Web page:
MY TURN: Let’s get judicial independence

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The S.C. Supreme Court.

The S.C. Supreme Court.

By Cecilia Brown  |  If South Carolina does it one way, and most other states along with the federal government do it another way, we might wonder how likely it is that South Carolina is right and everybody else is wrong.

Consider the way we install judges. In effect, the legislature unilaterally elects them.

Brown

Brown

The South Carolina Judicial Merit Selection Commission is made up of 10 individuals. All ten are lawmakers or people appointed by lawmakers. The Commission uses its own criteria to screen candidates and narrow down to a maximum of three applicants per judicial position. The whole legislature then votes on these candidates. Throughout this process, the governor has no say on how or who these candidates for the judiciary are.

Imagine if this were the case at the federal level. Imagine if Congress unilaterally elected judges, and the president had nothing at all to do with the process. Nobody would trust the court to challenge the constitutionality of laws passed by Congress.

Yet that’s exactly what happens in South Carolina. What we have, in essence, is one branch’s domination of another – a blatant violation of the principle of the separation of powers.

It’s hardly surprising, therefore, that South Carolina judges seem frequently to rule in the legislature’s favor. State laws are rarely struck down as unconstitutional. State lawmakers might think that’s because they only pass constitutional bills. Others – I think more logically – might think it has something to do with the fact that judges owe their careers to the lawmakers responsible for the laws whose constitutionality they’ve been asked to judge.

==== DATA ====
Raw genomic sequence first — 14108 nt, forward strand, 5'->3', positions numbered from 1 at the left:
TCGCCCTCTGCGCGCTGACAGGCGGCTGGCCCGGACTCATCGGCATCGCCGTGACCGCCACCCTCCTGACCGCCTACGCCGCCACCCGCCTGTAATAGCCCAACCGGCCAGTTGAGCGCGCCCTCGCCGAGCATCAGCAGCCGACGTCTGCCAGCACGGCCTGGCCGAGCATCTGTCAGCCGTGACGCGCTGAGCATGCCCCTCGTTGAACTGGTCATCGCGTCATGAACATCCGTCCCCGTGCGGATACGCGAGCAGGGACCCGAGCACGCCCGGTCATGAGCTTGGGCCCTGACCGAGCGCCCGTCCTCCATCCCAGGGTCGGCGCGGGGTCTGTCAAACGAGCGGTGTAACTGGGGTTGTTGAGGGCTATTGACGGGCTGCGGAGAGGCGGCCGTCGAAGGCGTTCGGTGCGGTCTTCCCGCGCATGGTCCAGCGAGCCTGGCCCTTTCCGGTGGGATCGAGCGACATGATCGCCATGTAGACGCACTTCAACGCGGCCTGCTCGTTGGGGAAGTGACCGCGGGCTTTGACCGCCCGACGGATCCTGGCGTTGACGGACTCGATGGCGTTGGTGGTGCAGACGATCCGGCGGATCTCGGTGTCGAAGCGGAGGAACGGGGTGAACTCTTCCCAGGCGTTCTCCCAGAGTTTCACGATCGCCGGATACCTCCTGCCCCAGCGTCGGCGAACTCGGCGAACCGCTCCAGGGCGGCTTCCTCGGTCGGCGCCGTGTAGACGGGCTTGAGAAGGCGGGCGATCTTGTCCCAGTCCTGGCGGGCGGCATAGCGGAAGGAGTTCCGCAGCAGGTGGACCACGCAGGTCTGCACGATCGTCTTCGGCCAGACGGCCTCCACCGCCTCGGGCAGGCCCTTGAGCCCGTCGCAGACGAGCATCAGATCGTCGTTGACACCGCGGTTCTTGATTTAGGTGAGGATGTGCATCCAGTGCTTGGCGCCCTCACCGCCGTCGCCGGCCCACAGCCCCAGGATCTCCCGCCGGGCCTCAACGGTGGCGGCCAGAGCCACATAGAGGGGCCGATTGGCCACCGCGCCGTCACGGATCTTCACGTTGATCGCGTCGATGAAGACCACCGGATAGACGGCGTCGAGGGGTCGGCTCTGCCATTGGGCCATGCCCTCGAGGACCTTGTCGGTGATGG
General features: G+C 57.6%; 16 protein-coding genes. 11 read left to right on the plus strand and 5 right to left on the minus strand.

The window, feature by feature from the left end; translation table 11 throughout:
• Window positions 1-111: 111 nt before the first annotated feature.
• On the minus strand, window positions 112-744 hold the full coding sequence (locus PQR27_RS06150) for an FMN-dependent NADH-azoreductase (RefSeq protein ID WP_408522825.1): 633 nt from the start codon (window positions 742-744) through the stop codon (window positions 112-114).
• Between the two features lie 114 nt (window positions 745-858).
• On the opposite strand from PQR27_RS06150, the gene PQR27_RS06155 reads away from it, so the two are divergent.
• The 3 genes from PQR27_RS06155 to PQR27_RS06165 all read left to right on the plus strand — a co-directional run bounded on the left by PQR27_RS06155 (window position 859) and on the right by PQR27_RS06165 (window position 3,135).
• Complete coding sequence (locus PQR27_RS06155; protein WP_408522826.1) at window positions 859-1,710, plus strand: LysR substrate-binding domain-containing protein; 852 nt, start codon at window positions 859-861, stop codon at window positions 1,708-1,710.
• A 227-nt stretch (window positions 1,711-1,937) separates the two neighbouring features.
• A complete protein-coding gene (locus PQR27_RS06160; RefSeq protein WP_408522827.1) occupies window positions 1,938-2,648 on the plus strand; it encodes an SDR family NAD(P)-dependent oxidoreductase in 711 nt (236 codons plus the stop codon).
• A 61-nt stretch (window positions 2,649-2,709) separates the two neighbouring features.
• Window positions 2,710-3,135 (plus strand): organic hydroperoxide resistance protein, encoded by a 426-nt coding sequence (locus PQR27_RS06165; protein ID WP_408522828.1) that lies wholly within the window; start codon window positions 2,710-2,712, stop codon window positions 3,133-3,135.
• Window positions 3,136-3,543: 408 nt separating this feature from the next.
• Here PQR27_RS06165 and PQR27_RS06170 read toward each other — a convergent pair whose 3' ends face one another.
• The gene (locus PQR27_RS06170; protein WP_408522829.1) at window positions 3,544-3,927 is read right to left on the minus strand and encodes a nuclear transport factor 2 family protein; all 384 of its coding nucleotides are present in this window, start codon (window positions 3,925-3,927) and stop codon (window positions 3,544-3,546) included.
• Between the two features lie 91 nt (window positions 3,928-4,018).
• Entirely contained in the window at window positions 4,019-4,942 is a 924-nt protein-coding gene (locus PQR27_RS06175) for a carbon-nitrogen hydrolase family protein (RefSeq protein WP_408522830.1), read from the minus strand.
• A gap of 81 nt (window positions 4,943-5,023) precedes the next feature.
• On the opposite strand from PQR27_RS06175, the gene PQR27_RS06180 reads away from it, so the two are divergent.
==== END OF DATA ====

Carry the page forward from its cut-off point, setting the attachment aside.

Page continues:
How should we install our judges, then? Some states use popular elections to choose judges – a system widely and correctly criticized for politicizing the judiciary. Most others – together with the federal system – empower the executive to nominate judges and the legislature to confirm them. That is the only way to avoid the legislature’s domination, on one hand, and politicization of the judiciary, on the other.

In recent years, the South Carolina judiciary system has drawn the legitimate criticism that it promotes “inbreeding.” At one point in the mid-1990s, for instance, more than half of circuit court judges and all five Supreme Court justices had served in the General Assembly prior to being elected to the bench. The case isn’t so different now.

Five judges have filed to fill the seat on the South Carolina Supreme Court that Justice Costa Pleicones is vacating in January when he becomes chief justice. At the same time, nearly 50 will be reviewed for an at-large Circuit Court seat. All the decisions on these judicial seats will be made by people you’ve likely never heard of and can’t vote for – legislative leaders and their appointees. The governor, whom you can vote for, should play an equal role in these decisions. But she will play virtually no role at all.

Is reforming South Carolina’s system just a dream? Not really. There are two bills now in General Assembly that would take significant steps toward creating an independent judiciary. Either of these bills would eliminate the unilateral power of the General Assembly to control the judicial branch by requiring the governor to nominate judges with advice and consent from the Senate.

A few lawmakers – especially the sponsors of these and similar bills – see the gravity of the problem. Let’s hope that number grows.

Cecilia Brown is an intern and investigative researcher at the S.C. Policy Council. She attends the University of South Carolina.

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